If the practice of law is a sport, which sport is it?
Law firm leaders say that a growing numbers of in-house lawyers are sucking away their traditional work. That highlights three important trends: First, it is basic labor arbitrage, of course. Second, it shows us that firms’ offerings are specialized until the client needs it in such quantities and frequencies that it can blow away the magic dust of “made in a law firm”. (Of course, with that, the 200% mark-up premium dissipates, too.)
And third, it shows that law firms—despite decades of relentless marketing claims and lackluster training—have not yet managed to understand their clients. Clients want their lawyers to understand their business, and really, really understand it. And few lawyers in private practice actually do. In-house lawyers have a much greater chance to master an understanding of their own company’s business, mainly because they are not distracted by the 10 other clients they are serving and the 50 others they are chasing.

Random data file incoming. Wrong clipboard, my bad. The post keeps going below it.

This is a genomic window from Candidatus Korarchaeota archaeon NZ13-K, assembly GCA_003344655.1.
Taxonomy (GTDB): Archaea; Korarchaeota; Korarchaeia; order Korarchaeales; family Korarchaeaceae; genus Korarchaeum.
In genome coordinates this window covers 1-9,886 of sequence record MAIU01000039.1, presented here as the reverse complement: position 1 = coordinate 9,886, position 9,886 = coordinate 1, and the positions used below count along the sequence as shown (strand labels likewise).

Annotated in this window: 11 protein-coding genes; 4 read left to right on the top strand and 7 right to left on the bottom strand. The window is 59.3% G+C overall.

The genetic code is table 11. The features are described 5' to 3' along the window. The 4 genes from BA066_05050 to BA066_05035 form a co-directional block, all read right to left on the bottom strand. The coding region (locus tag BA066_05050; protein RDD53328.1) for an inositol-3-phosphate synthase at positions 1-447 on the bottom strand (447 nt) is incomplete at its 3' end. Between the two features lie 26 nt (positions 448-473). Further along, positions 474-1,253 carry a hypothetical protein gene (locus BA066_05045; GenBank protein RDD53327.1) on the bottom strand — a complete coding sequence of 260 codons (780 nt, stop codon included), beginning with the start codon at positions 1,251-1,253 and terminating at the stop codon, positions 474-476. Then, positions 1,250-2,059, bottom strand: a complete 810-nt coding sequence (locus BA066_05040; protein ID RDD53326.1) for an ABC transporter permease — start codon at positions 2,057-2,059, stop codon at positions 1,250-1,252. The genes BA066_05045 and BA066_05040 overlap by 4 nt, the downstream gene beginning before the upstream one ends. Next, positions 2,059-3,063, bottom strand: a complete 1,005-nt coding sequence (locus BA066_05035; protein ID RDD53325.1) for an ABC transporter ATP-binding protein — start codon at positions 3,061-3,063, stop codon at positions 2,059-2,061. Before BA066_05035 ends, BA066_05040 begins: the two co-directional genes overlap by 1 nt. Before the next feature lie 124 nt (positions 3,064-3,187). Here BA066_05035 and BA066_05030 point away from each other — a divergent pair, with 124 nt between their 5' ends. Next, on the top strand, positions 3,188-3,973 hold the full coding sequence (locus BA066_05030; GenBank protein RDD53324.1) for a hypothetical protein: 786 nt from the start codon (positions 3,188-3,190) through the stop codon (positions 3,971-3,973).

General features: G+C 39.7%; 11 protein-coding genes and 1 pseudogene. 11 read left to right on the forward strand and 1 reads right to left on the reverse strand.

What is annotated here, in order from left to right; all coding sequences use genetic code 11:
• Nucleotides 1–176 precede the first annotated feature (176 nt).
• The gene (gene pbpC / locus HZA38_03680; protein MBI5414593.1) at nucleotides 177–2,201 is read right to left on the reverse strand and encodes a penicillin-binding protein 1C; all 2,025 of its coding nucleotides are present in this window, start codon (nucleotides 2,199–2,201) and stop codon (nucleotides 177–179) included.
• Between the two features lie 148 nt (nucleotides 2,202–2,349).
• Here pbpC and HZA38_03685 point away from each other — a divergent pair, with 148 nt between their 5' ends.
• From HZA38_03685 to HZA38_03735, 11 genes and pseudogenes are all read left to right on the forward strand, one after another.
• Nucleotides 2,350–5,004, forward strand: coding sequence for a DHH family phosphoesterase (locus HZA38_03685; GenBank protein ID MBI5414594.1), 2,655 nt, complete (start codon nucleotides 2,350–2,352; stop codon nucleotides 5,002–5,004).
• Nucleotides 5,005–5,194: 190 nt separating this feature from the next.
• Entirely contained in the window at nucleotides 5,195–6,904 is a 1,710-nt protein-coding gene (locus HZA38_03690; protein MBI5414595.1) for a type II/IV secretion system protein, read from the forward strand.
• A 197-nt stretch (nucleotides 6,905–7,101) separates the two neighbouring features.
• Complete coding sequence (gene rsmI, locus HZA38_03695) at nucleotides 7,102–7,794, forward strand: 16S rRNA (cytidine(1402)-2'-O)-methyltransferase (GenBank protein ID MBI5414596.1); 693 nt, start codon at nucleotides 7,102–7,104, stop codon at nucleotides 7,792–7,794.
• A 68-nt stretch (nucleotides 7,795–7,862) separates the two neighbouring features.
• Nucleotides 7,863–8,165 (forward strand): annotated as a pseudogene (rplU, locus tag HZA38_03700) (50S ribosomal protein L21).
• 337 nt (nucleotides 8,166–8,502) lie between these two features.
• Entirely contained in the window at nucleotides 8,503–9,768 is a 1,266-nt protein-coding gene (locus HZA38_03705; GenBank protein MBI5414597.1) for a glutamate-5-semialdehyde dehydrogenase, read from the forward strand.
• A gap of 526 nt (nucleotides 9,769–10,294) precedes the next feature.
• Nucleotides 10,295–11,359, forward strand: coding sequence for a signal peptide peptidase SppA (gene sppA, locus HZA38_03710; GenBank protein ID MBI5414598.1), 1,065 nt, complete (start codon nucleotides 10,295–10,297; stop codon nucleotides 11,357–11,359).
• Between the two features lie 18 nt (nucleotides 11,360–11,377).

But there is more to this excess capacity question than in-house competition—way more! Law firm leaders underestimate the amount of work that is being done by providers other than law firms and legal departments. One prominent example is in the regulatory compliance space where the large accounting firms—under the thinly veiled ruse of offering consulting services—provide nothing short of legal advice. Other examples are e-discovery and contract life-cycle management, which are now being handled by legal managed services (LMS) providers with a far superior mix of people, processes and technology. These are massive projects that were once handled exclusively by lawyers (and still are), but most law firms aren’t even invited to bid for that work because they have no way to staff the work at a reasonable price point.